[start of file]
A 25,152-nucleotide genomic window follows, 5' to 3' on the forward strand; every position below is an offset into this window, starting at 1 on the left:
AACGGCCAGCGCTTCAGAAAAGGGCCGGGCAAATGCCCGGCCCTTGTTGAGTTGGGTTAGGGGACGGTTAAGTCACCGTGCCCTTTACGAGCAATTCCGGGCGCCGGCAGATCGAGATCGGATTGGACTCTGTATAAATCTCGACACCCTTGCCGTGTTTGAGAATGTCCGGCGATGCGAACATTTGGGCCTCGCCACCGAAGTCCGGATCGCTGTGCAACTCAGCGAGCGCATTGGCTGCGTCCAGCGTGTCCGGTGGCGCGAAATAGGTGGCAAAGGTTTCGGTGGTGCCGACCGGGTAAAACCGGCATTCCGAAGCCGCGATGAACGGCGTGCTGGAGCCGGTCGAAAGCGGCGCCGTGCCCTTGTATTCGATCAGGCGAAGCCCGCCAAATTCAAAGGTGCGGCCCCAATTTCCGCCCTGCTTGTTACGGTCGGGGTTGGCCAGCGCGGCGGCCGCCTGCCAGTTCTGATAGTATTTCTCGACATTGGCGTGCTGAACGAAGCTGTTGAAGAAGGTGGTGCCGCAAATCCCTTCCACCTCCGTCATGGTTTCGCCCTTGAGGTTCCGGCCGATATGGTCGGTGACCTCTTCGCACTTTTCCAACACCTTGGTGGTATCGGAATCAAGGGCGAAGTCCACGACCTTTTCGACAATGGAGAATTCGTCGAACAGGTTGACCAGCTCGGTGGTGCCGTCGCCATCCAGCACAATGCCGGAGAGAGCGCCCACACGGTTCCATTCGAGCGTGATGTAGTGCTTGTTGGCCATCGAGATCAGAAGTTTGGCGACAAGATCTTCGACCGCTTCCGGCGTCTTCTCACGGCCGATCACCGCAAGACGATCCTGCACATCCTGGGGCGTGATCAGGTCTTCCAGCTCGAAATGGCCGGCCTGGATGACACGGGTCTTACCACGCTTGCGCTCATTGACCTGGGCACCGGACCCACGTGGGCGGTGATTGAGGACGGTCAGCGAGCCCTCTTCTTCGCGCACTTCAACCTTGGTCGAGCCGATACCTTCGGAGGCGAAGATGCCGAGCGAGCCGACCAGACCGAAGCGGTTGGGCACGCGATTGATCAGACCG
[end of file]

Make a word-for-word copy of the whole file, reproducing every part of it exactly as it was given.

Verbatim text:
A 25,152-nucleotide genomic window follows, 5' to 3' on the forward strand; every position below is an offset into this window, starting at 1 on the left:
AACGGCCAGCGCTTCAGAAAAGGGCCGGGCAAATGCCCGGCCCTTGTTGAGTTGGGTTAGGGGACGGTTAAGTCACCGTGCCCTTTACGAGCAATTCCGGGCGCCGGCAGATCGAGATCGGATTGGACTCTGTATAAATCTCGACACCCTTGCCGTGTTTGAGAATGTCCGGCGATGCGAACATTTGGGCCTCGCCACCGAAGTCCGGATCGCTGTGCAACTCAGCGAGCGCATTGGCTGCGTCCAGCGTGTCCGGTGGCGCGAAATAGGTGGCAAAGGTTTCGGTGGTGCCGACCGGGTAAAACCGGCATTCCGAAGCCGCGATGAACGGCGTGCTGGAGCCGGTCGAAAGCGGCGCCGTGCCCTTGTATTCGATCAGGCGAAGCCCGCCAAATTCAAAGGTGCGGCCCCAATTTCCGCCCTGCTTGTTACGGTCGGGGTTGGCCAGCGCGGCGGCCGCCTGCCAGTTCTGATAGTATTTCTCGACATTGGCGTGCTGAACGAAGCTGTTGAAGAAGGTGGTGCCGCAAATCCCTTCCACCTCCGTCATGGTTTCGCCCTTGAGGTTCCGGCCGATATGGTCGGTGACCTCTTCGCACTTTTCCAACACCTTGGTGGTATCGGAATCAAGGGCGAAGTCCACGACCTTTTCGACAATGGAGAATTCGTCGAACAGGTTGACCAGCTCGGTGGTGCCGTCGCCATCCAGCACAATGCCGGAGAGAGCGCCCACACGGTTCCATTCGAGCGTGATGTAGTGCTTGTTGGCCATCGAGATCAGAAGTTTGGCGACAAGATCTTCGACCGCTTCCGGCGTCTTCTCACGGCCGATCACCGCAAGACGATCCTGCACATCCTGGGGCGTGATCAGGTCTTCCAGCTCGAAATGGCCGGCCTGGATGACACGGGTCTTACCACGCTTGCGCTCATTGACCTGGGCACCGGACCCACGTGGGCGGTGATTGAGGACGGTCAGCGAGCCCTCTTCTTCGCGCACTTCAACCTTGGTCGAGCCGATACCTTCGGAGGCGAAGATGCCGAGCGAGCCGACCAGACCGAAGCGGTTGGGCACGCGATTGATCAGACCG